Perpetuity for Shareholder Value Method

The Perpetuity Method measures Residual Value by assuming that the firm provides a level stream of cash flows to its stakeholders forever. This assumption seems counter-intuitive. You expect that your firm continues to grow.

But, you can use a simple Perpetuity to compute Residual Value. Strategic Finance computes the perpetuity using a pre-investment cash flow stream. Because this stream doesn't include investment, the issue of future growth can be simplified by assuming that future investments earn exactly at the firm's Long-Term Cost of Capital rate—in other words, the Net Present Value of new investment after the forecast period is zero. (Another way to look at it is that the Internal Rate of Return on new investment equal the Long-Term Cost of Capital.)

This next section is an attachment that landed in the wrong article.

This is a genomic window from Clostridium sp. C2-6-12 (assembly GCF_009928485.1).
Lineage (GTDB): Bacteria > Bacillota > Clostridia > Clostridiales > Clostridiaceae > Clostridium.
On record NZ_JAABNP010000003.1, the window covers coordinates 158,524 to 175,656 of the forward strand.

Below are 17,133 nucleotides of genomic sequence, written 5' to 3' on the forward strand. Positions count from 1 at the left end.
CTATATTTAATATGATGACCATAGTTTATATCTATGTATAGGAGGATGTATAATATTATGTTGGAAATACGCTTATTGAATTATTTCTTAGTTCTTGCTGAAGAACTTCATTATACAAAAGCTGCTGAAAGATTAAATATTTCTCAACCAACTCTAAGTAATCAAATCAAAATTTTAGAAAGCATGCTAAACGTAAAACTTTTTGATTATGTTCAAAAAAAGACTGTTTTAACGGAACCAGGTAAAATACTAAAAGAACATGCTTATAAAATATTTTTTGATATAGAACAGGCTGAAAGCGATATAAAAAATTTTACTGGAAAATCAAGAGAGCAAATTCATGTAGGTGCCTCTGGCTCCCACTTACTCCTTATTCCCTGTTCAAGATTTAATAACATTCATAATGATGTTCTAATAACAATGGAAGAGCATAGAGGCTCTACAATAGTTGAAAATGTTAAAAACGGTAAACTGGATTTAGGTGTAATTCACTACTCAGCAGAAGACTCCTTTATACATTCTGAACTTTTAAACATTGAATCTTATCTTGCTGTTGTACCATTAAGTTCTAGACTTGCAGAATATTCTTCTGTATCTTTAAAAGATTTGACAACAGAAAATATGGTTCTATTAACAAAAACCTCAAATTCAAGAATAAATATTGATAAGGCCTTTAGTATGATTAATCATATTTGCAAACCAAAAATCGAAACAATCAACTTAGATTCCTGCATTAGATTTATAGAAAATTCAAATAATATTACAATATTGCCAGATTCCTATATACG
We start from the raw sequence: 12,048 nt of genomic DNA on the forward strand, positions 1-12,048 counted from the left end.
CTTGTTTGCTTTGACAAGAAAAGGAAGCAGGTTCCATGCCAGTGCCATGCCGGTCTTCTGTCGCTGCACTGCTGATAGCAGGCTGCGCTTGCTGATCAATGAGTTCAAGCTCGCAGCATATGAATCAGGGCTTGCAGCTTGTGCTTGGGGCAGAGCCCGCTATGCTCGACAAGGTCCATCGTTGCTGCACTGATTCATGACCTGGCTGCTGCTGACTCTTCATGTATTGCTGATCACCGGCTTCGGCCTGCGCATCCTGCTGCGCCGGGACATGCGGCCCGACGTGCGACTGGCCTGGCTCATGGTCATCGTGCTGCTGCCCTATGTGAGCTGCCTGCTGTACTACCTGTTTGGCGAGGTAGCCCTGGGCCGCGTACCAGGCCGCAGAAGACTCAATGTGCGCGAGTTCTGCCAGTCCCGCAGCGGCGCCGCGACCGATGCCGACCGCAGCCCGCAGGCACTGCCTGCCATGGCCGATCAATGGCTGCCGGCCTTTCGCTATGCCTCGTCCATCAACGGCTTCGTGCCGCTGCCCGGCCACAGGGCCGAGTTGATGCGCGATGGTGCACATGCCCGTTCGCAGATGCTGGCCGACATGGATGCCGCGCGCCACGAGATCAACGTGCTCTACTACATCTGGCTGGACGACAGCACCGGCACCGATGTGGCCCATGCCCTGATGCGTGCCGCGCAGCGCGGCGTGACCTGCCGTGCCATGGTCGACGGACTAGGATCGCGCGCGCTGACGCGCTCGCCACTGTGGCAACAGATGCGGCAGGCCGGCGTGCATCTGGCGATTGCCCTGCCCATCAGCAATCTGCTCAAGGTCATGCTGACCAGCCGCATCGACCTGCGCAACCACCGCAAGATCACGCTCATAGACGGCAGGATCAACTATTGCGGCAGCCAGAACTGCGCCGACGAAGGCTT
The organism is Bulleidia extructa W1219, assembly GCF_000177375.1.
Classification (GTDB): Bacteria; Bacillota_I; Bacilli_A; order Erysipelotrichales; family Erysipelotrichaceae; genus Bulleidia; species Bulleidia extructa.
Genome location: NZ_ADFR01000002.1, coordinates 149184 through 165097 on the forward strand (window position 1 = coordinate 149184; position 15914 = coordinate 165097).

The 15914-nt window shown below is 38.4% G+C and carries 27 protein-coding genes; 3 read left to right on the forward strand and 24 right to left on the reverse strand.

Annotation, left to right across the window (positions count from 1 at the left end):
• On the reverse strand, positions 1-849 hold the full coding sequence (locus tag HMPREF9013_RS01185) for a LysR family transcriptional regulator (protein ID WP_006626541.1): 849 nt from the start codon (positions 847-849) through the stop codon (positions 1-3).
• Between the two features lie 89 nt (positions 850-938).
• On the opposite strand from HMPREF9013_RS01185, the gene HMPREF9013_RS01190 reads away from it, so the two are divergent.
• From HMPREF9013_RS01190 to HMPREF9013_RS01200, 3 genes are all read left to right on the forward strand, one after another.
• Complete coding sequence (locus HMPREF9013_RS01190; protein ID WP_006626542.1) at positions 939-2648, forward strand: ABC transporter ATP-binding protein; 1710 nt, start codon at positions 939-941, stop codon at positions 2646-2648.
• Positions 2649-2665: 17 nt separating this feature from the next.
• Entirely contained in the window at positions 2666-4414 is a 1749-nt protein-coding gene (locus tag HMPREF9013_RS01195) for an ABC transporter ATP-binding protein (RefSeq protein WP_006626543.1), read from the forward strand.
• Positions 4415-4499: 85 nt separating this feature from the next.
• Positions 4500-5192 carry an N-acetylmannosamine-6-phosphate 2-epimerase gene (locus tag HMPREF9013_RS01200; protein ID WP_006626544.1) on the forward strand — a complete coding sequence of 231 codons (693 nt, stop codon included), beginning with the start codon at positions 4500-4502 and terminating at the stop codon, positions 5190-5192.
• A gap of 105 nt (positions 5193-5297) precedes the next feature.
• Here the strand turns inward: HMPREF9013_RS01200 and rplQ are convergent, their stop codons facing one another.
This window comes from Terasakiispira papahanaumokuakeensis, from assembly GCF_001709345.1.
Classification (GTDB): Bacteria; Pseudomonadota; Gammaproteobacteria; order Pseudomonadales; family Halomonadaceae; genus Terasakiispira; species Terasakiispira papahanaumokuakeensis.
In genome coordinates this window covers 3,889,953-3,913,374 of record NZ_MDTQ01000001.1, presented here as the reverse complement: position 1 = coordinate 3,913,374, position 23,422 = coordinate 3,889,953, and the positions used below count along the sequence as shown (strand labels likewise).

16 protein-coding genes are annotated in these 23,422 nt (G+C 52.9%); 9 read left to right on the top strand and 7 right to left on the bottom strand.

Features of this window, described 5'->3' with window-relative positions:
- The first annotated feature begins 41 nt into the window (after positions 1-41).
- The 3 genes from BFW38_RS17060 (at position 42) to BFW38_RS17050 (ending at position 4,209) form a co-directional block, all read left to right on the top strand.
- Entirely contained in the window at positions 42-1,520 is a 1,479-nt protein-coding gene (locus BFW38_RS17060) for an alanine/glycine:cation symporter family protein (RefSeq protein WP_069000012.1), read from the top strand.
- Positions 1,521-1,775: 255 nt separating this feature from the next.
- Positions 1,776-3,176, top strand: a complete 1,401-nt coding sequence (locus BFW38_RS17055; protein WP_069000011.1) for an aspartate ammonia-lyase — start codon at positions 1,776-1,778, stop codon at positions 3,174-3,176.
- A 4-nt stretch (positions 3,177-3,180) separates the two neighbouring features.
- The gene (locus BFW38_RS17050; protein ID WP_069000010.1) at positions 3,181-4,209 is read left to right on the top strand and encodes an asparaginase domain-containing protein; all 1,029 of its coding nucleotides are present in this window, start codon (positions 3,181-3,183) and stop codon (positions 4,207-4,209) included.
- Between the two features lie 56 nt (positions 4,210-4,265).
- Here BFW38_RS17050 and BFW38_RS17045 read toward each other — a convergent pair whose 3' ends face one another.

Next it is necessary to determine which flows accrue to your firm in Perpetuity. Strategic Finance uses the after-tax value of Operating Profit, which includes Depreciation. (Depreciation represents the amount of investment needed to replace physical assets that wear out or become obsolete.) You can adjust this value if you believe that the last forecast period's Operating Profit is not representative of the on-going Operating Profit for the firm -- similar to the adjustment to Earnings in the P/E Ratio Method.

The formula for Perpetuity in Arrears (that is, when the payment occurs at the end of the period) is as follows:

(Operating Profit + Operating Profit Adj.) * (1 - RV Tax Rate) / Long-Term Cost of Capital

where:

Operating Profit

(v1150)

Taxable Operating Profit

Operating Profit Adj.

(v5110)

Normalized Operating Profit Adj.

RV Tax Rate

(v4.00.560)

Residual Value Tax Rate

L-T Cost of Capital

(v5005)

Long-Term Cost of Capital